When I think of Martin Luther, I think that he had a lot more to fear than I do. Besides literally being hunted by the Pope, Luther agonized like Jesus in the garden over his own worthiness in the eyes of God. These fears led him to literally beat himself up everyday over every little thought or action which he deemed as, “sinful.” I sense that the reason for this was the predominant teaching of his day which centered on good works and tapping into the store of Jesus’ treasure of good works in order to save oneself from eternal damnation. The church was teaching that to tap into that store of good works, one could purchase an indulgence, a piece of paper sealed with a cross. This cross held, instead of the crucified Lord Jesus on it, the Pope’s coat of arms. Luther’s fear was founded upon the notion of being pronounced guilty by the great judge in the sky, and not having the silver or gold to purchase his way out of that sentence. Maybe my fears, besides the ones about things I cannot control, are founded upon the notion of being pronounced guilty by those around me of being a sinner, not living up to the life that is expected of me by my family, friends, colleagues, bishop and congregation members.

It was when Luther started really delving into passages like the one we heard from Romans 3 that he realized that we are already pronounced guilty by the judge. “No human being will be justified in God’s sight by deeds prescribed by the law …” Justification and righteousness are language from the court of law, and they both mean the same thing: to be put right or to be restored to good status in relation with God and your community. In this passage, Paul goes on to say that there is no distinction between anyone, “since all have sinned and fallen short of the glory of God; they are NOW justified (restored to good status with God and the community) by God’s grace as a gift – through the redemption that is in Christ Jesus. Redemption is a word from the slave markets, and it referred to someone paying a price to release a slave from bondage.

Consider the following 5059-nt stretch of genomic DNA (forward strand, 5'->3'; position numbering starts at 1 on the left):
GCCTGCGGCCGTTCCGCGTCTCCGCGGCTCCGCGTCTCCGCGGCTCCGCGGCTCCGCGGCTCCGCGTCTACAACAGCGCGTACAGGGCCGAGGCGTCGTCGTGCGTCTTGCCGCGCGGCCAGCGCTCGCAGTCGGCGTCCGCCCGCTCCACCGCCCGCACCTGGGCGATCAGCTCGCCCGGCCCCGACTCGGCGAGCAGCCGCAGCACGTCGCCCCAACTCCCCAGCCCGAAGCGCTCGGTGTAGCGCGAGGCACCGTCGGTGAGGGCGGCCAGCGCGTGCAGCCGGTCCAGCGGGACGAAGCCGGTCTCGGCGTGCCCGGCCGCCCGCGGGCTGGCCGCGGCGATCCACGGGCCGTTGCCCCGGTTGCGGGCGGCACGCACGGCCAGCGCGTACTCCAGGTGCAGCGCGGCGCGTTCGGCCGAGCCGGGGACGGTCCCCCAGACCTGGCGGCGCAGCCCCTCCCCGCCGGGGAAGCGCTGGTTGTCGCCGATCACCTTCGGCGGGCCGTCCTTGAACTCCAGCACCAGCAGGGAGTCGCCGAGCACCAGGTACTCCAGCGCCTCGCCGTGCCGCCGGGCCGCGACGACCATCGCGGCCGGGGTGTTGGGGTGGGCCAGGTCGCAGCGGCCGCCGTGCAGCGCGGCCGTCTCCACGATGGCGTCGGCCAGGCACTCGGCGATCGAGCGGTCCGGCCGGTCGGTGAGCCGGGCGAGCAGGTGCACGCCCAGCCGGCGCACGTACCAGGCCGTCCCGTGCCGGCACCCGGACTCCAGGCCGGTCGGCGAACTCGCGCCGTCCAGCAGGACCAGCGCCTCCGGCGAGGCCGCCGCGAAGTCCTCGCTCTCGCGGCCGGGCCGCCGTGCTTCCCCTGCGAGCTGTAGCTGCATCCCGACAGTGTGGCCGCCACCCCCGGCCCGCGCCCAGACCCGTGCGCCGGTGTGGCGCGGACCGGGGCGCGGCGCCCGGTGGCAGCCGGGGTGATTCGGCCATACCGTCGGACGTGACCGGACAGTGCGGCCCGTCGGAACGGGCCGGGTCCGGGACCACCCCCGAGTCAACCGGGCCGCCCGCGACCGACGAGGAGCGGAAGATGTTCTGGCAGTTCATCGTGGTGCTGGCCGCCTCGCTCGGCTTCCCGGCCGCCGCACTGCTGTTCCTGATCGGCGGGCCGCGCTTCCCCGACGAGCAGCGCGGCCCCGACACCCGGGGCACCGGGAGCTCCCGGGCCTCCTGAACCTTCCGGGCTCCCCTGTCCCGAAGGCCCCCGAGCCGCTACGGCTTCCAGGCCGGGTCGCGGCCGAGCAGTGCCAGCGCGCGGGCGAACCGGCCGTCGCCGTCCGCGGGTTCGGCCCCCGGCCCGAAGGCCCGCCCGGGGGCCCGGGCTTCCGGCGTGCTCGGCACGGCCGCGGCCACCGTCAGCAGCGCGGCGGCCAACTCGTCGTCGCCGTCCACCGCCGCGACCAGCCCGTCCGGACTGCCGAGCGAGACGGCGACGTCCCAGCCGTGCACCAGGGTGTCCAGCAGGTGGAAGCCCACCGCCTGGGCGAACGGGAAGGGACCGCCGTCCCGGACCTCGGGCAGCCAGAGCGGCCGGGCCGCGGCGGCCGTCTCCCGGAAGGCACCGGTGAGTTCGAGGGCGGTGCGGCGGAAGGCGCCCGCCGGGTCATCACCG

I hope you see where Luther must have felt at the same time immense relief and fear. The relief was because of the reality that he has nothing to fear for his eternal salvation. He, like all of us, was justified, righteous and redeemed by God through Jesus because of the free gift of love which God has for all of creation. While this realization removed one kind of fear, it brought with it another kind of fear – the fear of facing the juggernaut called the Holy Catholic Church, which would not welcome this return to the Gospel with open arms.